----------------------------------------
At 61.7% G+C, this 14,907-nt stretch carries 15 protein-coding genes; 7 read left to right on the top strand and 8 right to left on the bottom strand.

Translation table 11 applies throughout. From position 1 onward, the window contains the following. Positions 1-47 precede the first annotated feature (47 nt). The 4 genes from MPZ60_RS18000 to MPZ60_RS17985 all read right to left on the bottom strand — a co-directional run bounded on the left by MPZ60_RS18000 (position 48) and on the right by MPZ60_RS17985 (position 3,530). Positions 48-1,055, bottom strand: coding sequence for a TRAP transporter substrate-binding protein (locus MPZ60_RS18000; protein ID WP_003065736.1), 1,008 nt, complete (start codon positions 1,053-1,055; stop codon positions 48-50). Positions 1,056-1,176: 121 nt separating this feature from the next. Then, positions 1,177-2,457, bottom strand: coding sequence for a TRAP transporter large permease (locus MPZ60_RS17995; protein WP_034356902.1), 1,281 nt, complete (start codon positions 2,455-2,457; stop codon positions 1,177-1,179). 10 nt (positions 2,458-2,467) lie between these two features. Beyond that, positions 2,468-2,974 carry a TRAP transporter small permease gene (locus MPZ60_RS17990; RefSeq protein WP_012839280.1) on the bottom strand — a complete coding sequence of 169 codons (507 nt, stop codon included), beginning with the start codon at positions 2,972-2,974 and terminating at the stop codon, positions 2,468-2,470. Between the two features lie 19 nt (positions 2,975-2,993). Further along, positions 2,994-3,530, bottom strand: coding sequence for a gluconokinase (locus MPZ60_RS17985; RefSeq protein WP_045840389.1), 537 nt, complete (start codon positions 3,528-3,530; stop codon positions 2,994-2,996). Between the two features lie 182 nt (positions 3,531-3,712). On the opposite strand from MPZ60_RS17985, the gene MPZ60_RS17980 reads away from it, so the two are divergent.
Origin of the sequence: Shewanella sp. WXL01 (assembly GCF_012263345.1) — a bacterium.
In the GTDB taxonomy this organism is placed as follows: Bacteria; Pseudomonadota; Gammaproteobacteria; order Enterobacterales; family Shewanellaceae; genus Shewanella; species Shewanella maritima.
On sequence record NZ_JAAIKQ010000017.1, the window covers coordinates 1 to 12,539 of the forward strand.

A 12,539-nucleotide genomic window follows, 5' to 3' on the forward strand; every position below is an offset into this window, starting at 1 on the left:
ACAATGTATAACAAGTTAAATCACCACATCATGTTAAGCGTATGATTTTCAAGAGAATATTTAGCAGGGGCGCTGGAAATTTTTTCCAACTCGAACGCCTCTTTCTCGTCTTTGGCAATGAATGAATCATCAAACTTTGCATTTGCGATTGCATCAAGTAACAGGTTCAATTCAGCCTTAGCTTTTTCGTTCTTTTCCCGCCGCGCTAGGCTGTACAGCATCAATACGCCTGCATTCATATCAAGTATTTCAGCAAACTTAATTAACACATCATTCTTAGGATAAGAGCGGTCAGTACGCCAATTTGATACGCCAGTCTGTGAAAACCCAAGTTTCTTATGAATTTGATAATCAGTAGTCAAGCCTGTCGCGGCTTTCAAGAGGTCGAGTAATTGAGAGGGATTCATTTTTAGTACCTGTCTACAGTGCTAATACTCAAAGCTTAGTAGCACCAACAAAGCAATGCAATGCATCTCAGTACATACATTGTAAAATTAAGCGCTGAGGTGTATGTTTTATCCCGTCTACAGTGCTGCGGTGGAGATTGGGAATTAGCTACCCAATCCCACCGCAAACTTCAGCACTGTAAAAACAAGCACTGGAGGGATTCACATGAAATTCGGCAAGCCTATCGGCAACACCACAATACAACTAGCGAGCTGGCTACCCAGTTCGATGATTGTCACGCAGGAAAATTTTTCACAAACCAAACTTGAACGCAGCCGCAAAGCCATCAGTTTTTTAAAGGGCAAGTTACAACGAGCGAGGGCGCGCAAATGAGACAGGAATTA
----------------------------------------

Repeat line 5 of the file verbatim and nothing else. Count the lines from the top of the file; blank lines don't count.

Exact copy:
On sequence record NZ_JAAIKQ010000017.1, the window covers coordinates 1 to 12,539 of the forward strand.